Maritime History of the Great Lakes
The GOLD HUNTER: Schooner Days CCXL (240)
Toronto Telegram (Toronto, ON), 16 May 1936
Full Text
Schooner Days CCXL (240)


AND then there was the Gold Hunter. There were two Goldhunters, in fact, and the first one was built by Quayle and Martin at Cleveland in 1856 and bought by Wm. Mather, of Chicago, before 1864. She was a “big fellow” for her time, and registered 386 tons. On Sept 9, 1878, she brought in a cargo of 18,000 bushels of corn to the Collingwood elevator.

But THE Goldhunter of our particular interest was the smaller Gold Hunter, built in Prince Edward County in 1862. In the preceding fall Capt. William Dulmage laid a hundred-foot keel of good white oak at the mouth of Black Creek, which flows into South Bay, north of Port Milford, and set up some frames of the same good county material. The keel was the backbone, the frames the ribs, for a new schooner. In the spring he sold this skeleton to Capt. Cummings Hume. He took unto himself partners, William Ellis and Jacob Jackson, of Milford, and they engaged that master builder of Prince Edward County, Jack Tait, to complete the vessel. Tait had the ability, rare in shipbuilding, to keep several jobs going at once and do them all well. This vessel was completed by September, 1863, in time for the fall rush of the grain trade after the harvest. She measured 263 tons register, a measurement later reduced to 219 tons without impairing her carrying capacity, and proved capable of stowing 13,000 bushels, a big cargo for a Bay of Quinte trader. But Jacob Jackson had broader ambitions than the short-haul grain trade between bay-ports and Kingston or Oswego, and that same fall he bought out his partners and put her in the great grain carrying traffic from Chicago to Collingwood in the Georgian Bay or Kingston at the foot of Lake Ontario. She was a smart, handsome, two-masted schooner, painted white above the green below, with appropriate trimmings, a clipper bow, and “GOLD HUNTER of MILFORD” on her shapely stern. Her name, we are informed, was originally spelled in two words.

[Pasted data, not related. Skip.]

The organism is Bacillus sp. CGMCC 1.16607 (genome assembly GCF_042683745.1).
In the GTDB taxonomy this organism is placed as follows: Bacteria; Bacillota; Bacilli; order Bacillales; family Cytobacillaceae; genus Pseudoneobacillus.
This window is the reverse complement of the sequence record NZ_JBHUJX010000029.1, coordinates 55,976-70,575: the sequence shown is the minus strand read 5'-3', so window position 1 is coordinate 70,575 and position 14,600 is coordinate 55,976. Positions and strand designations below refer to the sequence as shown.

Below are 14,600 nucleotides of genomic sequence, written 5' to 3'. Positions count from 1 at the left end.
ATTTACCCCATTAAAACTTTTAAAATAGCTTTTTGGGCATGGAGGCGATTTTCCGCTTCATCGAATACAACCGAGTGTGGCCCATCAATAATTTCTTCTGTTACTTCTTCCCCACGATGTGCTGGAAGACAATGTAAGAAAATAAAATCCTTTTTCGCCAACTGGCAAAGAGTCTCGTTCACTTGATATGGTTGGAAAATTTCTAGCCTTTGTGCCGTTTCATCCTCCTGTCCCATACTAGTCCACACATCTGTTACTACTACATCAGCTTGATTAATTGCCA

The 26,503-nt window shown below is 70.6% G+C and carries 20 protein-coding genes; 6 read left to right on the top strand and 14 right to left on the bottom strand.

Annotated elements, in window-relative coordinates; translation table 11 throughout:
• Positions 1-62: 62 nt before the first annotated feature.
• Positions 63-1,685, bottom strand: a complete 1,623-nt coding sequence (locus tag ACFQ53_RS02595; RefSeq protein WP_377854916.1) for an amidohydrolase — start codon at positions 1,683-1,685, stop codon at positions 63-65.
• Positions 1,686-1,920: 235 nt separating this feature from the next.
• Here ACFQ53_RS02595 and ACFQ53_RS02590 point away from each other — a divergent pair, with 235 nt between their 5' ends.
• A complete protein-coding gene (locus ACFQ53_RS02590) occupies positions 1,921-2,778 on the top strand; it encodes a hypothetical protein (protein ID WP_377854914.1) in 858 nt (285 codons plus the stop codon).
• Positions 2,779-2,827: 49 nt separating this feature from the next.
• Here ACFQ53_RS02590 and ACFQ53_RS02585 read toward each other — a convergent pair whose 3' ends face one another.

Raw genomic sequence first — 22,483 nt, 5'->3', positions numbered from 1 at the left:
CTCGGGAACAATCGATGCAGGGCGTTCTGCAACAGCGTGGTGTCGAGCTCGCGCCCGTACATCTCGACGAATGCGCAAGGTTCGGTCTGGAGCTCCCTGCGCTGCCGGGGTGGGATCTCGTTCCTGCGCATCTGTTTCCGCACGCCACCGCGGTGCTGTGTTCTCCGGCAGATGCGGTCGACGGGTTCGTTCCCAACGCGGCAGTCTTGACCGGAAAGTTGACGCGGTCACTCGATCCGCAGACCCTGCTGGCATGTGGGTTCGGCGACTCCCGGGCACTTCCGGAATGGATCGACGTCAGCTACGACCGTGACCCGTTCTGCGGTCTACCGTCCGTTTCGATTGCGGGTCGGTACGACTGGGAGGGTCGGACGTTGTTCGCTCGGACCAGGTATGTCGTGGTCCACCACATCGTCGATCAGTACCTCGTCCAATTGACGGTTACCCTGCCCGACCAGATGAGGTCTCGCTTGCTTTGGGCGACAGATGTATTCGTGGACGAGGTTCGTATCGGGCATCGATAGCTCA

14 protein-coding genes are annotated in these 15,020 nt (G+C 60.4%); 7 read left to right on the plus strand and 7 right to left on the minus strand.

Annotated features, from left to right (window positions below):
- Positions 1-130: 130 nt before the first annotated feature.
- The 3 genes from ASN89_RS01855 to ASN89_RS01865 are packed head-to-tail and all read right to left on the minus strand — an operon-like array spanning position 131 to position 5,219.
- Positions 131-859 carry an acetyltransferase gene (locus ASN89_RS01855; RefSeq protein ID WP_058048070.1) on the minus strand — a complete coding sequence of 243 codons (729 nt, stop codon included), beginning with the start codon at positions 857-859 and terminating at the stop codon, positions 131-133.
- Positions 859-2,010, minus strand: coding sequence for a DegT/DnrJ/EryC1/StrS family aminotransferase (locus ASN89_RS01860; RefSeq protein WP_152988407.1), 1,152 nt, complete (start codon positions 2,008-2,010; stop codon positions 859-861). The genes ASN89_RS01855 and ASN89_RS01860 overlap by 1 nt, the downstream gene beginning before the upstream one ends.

S. A. Clark, of Toronto, an old Milford boy, says his friend, Dr. Andrew Rose, later schoolmaster in the Jackson School, near Milford, who died in Toronto this week told him only a fortnight before that the first orange he ever saw was given him by Jacob Jackson from a crate full, provided by the owners of the Gold Hunter at her launching. Old Mr. Jackson, he says, had been a shipmaster and a mighty Nimrod as well, and many a bear and wolf had fallen to his unerring aim with a flintlock musket, before he took to launching ships and giving small boys oranges and great stories. The Gold Hunter was well named, and made money for him, but in the end proved unlucky. Old Jacob Jackson said his financial ruin resulted from her destruction by fire.

When this occurred is not clear, James H. Hickman, of Toronto, is given as her registered owner in 1873. It may be that he bought her charred hull from Mr. Jackson and rebuilt her. She appears to have been owned by the Sylvester Bros., wharfingers and shipowners, of Toronto, at one time, for in the possession of the family is a wash-drawing with the inscription. “Her Majesty’s gunboat Prince Alfred, towing schooner Gold Hunter off lee shore, Georgian Bay.” The story has been lost, but the Gold Hunter, from the drawing, seems to have been in considerable distress. The Prince Alfred was a provincial gunboat, as distinguished from the Imperial gunboats sent out from England. She was manned with a crew of seventy men from H.M.S. Aurora, and was one of half a dozen in service on the upper lakes at the time of the Fenian Raid of 1866.